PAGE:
SM: Buddies really gets what I do. The Gladstone Hotel was also great. They stepped up when Buddies was so busy and booked up… but the people at Buddies, Glen and Pat behind the bar, to the people in the box office, when I come back, they always say, “Sharron’s home!” And as a solo performer, you are always selling yourself and it is so refreshing for me to have a place where I don’t have to sell myself. I’ve already been sold. I feel so welcome there, and… anticipated, and I mean that in the least conceited of ways. It’s so good for your heart, right? To feel like you don’t have to sell yourself, that you are so welcome. And the audience there too, they always get what I’m doing.
AC: I read on your blog what you said about your experience with Sky Gilbert’s play Happy, and on there you said that you felt “avant-garde,” how does creating a new Canadian piece differ from doing a revival of something that has already been done?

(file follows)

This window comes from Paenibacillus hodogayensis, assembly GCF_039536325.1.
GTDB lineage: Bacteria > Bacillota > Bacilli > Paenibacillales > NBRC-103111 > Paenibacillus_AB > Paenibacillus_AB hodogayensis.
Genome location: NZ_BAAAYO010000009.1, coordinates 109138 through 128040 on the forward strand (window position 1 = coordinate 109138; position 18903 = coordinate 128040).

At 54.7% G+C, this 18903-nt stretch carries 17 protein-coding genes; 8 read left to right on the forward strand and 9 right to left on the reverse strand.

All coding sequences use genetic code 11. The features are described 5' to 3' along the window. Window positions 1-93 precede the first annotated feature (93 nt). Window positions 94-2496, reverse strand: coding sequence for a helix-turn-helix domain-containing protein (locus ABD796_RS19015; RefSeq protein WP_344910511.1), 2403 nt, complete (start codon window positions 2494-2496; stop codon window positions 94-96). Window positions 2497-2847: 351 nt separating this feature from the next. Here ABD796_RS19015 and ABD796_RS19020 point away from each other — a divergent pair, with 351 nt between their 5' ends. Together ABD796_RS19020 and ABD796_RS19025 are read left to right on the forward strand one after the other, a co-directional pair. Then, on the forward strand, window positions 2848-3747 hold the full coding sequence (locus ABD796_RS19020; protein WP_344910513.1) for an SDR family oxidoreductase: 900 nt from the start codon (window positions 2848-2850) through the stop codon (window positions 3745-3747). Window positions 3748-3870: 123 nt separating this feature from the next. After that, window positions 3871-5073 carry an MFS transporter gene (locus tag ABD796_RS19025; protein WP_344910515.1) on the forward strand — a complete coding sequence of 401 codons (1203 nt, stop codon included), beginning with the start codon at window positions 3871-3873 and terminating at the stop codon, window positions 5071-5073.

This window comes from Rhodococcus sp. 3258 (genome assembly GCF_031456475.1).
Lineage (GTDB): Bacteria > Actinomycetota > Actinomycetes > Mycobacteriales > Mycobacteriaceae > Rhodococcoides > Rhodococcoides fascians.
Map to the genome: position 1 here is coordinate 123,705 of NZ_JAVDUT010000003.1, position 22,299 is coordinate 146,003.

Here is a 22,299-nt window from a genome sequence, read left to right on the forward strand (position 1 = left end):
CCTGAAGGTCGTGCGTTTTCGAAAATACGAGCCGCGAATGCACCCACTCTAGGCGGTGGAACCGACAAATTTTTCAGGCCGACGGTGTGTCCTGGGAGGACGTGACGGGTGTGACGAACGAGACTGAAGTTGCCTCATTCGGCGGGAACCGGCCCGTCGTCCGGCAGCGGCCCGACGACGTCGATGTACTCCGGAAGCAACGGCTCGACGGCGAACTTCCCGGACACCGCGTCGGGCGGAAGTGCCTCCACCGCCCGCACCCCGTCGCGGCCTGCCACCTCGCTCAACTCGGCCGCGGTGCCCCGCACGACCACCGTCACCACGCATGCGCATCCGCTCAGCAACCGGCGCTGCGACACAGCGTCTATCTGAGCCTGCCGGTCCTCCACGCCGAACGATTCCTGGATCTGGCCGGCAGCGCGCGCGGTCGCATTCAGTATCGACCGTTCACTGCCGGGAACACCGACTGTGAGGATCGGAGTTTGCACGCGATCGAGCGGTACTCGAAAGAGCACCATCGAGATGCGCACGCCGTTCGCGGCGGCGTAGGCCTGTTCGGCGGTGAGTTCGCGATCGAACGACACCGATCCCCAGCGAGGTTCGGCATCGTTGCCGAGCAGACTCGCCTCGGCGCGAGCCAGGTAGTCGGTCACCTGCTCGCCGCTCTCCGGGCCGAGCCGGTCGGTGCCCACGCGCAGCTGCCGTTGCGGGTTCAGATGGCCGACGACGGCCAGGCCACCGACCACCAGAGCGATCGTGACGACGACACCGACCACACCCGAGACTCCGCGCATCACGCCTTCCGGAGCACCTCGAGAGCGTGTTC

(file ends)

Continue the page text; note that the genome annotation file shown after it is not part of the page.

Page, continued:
SM: Well, there’s no comparison. Everything is fresh. No one else has interpreted that story or that character before and so the door is open. Even if only one other person has done a show before you, you come in and the director, or the actors have some sort of preconceived notion of how the story is supposed to go and who these people are. And Sky writes so… stylistically… he writes very over-the-top… not always, but in this case, you couldn’t go too high, and for my style of performing, that was just like going into a play land. When you’re doing a new show, it means that you have a book that is empty and you can write any story you want in there with the guidance of your director. With a revived show, there is all this writing in the margins, but with a new show you have an empty book.
AC: I wish I could have seen Happy. I can’t remember now why I couldn’t make it…
SM: I loved every night of doing that show. And the audience was so close- for a stage play- and that was challenging. And we were eliciting strong responses. Some people loved the show; some people hated it. And I loved going there every night to see which way that audience was going to respond, you never knew which way they were going to go.
AC: I heard that it was Elaine Stritch who pushed you to keep trying to forge a cabaret scene in Toronto. Do you think it’s beneficial for Canadian performers to have the opportunity to work with and learn from the giants in the industry, like Elaine Stritch?